Should we ready ourselves for an Amazon locker invasion?

But if costs are near zero and the benefit self-evident, with its infinite founds and patience, Amazon could convince even the most insular Italians.

Last May we posted: “Italy: no Country for Parcel Lockers”, in which we wrote: “lockers are expensive, need maintenance, can’t be left at the mercy of harsher climates, don’t accept big or irregularly shaped parcels, are branded (DHL, Amazon, etc.) and don’t accept parcels from other couriers. Their model lives an interesting paradox: it requires a strong territorial density but the same density makes single lockers work less and less”.

All these issues clearly stand between the ample adoption of this delivery option and the player’s will of investing in it, as they know how long it would take to make good on the investment.

This is valid for everyone, except, of course, for Amazon. As Dino Rocos, President of Operations at John Lewis, said at the last Metapack Delivery Conference: “Who can compete with a pure player who doesn’t need to make a profit?”. No one.

That’s why Amazon, whose yellow lockers you can (rarely) spot outside some Italian supermarkets and college campuses, seems to have decided to bet hard on this solution. They just signed a deal with the French transport authority to have 1000 lockers installed in 980 train stations, which makes Poste Italiane’s effort to have 500 of them by the end of 2018 rather ridiculous.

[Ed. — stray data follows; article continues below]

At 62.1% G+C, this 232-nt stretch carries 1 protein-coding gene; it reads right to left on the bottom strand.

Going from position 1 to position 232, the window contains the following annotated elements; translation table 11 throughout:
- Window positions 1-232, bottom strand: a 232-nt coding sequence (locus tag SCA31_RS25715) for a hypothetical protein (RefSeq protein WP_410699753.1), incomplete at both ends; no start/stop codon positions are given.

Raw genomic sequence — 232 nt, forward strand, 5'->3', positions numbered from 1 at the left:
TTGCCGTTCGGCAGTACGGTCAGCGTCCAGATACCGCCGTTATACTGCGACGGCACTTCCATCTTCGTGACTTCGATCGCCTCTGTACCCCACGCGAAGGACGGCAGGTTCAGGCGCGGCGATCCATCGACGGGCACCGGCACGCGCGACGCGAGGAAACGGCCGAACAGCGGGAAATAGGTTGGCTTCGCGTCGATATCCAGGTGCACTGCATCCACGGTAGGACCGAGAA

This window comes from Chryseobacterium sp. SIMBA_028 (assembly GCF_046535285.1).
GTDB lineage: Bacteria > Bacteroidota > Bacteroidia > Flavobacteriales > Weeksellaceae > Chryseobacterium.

That’s not all, Bezos’ plan of planting 850.000 stations inside American condos (through agreements with the biggest real estate holdings) has given life to a new locker: Hub by Amazon, which collects parcels not only from Amazon but from all the other couriers and eCommerces too. Basically, Bezos, who owns 40% of the West’s eCommerce, is ready to gift his competitors with stations, because he’s much more troubled by last-mile costs.

Considering Amazon Logistics’ expansion, the whole world has been asking itself if the marketplace wants to become a worldwide courier too, capable of competing with its service providers (USPS e UPS). That, some say, would be impossible: too much money and too much time to scale at that level. That’s not true, though, if they decide to fill our cities with lockers: shops like them because they gain customer traffic and condos like them because it’s like having a doorman who works for free.

Italy, with its little condos, small entry-halls and millions of real estate small owners, is still an arduous territory to conquer through massified projects. But if costs are near zero and the benefit self-evident, with its infinite funds and patience, Amazon could convince even the most insular Italians.

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